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What are the Best Trees for Noise Reduction?

It happens far too often. You fall in love with the perfect home and go through all the twists and turns and paperwork to make it yours. Then one Sunday afternoon when you’re trying to watch a game on television, you realize that the traffic is really noisy. The kids next door may be so noisy they’re getting on your nerves. Worse, somebody nearby has a neurotic dog that barks non-stop at flies. What do you do besides buy earplugs?

You can accomplish two goals at once by using trees and shrubs for noise barriers while putting in some attractive landscaping at the same time. When adding trees and shrubs close to a home just make sure they are not planted to close, as doing so will prevent future headaches. The right plants can give you privacy and quiet things down for you. Let’s look at some choices that look good and have foliage dense enough to turn down the noise. The best choices are those with more densely packed foliage and those that stay green all year. Let’s take a look at some good choices available that grow well in the Virginia climate.

trees around home

Arborvitaes 

Arborvitaes trees are evergreens with surprisingly soft, almost fern-like foliage. They can be planted more closely together than any other kind of tree. Two staggered rows of these will really block out some volume and make a very attractive privacy fence. They aren’t prone to disease or insects except for the occasional bagworm. These form brown, woven bags about 1-2 inches long, covered with tiny sticks that hang from twigs. These contain the female and/or eggs. The males look like plain greyish moths, flying from bag to bag to find the females within. The females never form wings, staying in a caterpillar state. They don’t require spraying to eradicate, as the bags can easily be plucked off and destroyed, preventing next year’s crop of insects. These pests really don’t do any visible damage except for the unsightliness of the bags.

Hollies 

These do not have quite as dense a foliage as arborvitaes, they actually absorb the most sound. Both tree and shrub forms can provide noise reduction all year round, as they stay green all winter. American Holly tree and Nellie Stevens Holly are great choices. Nellie sports attractive berries and grows to 20 feet high and up to 18 feet wide. The American Holly can get to 50 feet tall. Both varieties tend to grow quickly, forming a fine, attractive noise barrier.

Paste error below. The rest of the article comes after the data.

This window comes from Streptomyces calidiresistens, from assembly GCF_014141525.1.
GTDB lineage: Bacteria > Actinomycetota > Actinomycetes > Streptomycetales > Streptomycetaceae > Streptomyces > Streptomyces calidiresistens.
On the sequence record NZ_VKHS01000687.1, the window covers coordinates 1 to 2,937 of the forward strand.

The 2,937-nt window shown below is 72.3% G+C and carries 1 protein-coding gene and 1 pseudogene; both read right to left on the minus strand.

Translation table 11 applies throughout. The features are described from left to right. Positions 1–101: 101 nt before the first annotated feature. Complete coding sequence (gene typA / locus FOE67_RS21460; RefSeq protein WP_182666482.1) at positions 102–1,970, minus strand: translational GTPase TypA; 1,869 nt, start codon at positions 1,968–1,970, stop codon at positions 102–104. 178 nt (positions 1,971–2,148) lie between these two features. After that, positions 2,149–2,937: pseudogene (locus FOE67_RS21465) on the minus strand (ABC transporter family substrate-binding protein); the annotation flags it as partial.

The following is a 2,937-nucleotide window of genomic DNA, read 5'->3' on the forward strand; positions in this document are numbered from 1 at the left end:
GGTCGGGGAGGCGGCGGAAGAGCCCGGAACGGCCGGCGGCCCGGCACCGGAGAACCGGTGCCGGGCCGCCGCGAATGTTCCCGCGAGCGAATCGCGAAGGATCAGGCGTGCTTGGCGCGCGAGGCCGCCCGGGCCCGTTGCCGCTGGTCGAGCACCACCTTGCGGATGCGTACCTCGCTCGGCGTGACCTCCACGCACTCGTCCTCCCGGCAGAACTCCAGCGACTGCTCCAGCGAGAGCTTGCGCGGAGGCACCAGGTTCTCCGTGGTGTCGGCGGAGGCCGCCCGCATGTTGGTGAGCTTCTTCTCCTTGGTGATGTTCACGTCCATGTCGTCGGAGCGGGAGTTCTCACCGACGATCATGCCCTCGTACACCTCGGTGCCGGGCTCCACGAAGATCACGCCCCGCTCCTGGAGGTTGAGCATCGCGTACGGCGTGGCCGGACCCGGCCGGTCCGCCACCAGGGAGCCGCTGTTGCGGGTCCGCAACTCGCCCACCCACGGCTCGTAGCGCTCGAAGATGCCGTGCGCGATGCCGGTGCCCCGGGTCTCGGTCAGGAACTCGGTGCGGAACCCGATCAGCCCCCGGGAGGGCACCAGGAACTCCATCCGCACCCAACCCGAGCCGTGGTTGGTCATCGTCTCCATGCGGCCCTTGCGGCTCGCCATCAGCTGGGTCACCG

Cypress 

Certain cypress  tree varieties also muffle sound effectively. Both Italian and Leyland Cypress trees can be planted in a hedge formation and provide a good-looking sound baffle. They also stay green all year, making a great privacy hedge as well. Leyland Cypress especially is a fast-growing variety, so you’ll get the noise canceling benefits more quickly.

Magnolia 

Some species feature broad leaves that deaden sound and stay green all year. Teddy Bear and Little Gem magnolias grow in almost the whole state of Virginia, with the exception of the far western border. They don’t reach the size of the magnolia most people envision at the mention of the name, but their foliage is more closely packed, making them good choices for getting some peace and quiet. Proper maintenance against foliage starved pests is important for a healthy growth which equals greater noise reduction.You can’t beat the beauty of the blooms, either.

Juniper  

These trees also make good sound barriers. While they aren’t known for growing quickly, they stay green year-round and have the dense foliage you need. Eastern red cedar is a juniper and is what people think of when talking about junipers. They are not prone to insect damage or disease. They produce the fragrant berries used in making gin, and the foliage itself has a pleasant scent. They attract both butterflies and birds. They also make good privacy and security hedges. It’s tough for a person to penetrate a cedar hedge, especially since the inner branches of larger trees contain dead needles which would deter any would-be invader. The common juniper is the only other juniper that grows in Virginia. It’s actually more of a low-growing shrub and would not be useful for noise cancellation. 

Planting a sound barrier with various trees can not only deaden the noise and make your yard more attractive but it could raise the value of your property and increase curb appeal when you need to sell. It’s a good way to make your home more livable without knocking on the neighbor’s door and asking him to tone the noise down. Plant your trees, watch them grow, then sit down, turn on the television and relax!

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